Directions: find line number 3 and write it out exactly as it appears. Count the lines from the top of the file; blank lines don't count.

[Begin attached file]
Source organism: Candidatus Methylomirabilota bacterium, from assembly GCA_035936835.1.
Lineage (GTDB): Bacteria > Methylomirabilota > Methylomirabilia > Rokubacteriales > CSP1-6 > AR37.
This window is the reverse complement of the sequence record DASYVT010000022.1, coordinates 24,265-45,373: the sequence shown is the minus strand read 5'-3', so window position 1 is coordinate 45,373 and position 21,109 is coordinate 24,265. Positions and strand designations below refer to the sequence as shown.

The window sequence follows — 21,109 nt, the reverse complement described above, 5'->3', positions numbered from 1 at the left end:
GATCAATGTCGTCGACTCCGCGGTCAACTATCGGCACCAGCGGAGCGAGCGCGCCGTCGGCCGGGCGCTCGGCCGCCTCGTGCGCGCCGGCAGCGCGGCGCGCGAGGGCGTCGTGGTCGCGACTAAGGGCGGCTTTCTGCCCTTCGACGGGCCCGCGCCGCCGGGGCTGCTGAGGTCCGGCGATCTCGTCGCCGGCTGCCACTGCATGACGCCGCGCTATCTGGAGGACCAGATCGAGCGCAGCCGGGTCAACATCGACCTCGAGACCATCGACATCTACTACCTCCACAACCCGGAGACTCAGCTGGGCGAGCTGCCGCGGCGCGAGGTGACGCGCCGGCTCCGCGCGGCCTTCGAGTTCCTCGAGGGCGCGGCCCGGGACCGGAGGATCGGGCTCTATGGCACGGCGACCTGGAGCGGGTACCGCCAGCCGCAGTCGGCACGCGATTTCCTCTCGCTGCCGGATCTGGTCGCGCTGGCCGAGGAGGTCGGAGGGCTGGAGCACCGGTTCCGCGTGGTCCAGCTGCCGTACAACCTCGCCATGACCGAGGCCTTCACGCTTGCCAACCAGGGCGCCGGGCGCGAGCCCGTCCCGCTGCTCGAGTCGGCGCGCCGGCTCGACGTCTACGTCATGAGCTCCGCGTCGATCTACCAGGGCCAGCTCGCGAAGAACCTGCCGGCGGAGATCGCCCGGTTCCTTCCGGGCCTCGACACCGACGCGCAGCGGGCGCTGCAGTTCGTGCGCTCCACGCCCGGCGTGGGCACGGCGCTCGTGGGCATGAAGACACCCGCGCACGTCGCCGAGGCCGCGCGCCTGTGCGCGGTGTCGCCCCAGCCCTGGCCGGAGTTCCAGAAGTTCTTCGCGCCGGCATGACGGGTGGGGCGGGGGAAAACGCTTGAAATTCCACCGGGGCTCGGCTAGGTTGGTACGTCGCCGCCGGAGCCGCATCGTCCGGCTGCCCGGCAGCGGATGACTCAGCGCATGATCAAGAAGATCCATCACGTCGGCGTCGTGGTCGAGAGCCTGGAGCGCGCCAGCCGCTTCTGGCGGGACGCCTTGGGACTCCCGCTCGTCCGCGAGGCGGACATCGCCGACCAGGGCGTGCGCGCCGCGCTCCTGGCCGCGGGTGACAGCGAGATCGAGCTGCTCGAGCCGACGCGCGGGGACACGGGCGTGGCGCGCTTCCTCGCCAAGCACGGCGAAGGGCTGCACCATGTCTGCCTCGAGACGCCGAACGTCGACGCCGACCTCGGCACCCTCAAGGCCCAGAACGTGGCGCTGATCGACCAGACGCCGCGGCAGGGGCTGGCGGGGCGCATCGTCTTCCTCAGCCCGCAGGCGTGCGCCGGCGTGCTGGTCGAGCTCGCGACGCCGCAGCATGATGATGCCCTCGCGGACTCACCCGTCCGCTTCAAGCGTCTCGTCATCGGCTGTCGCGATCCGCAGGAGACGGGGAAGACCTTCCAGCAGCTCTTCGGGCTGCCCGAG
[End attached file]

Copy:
This window is the reverse complement of the sequence record DASYVT010000022.1, coordinates 24,265-45,373: the sequence shown is the minus strand read 5'-3', so window position 1 is coordinate 45,373 and position 21,109 is coordinate 24,265. Positions and strand designations below refer to the sequence as shown.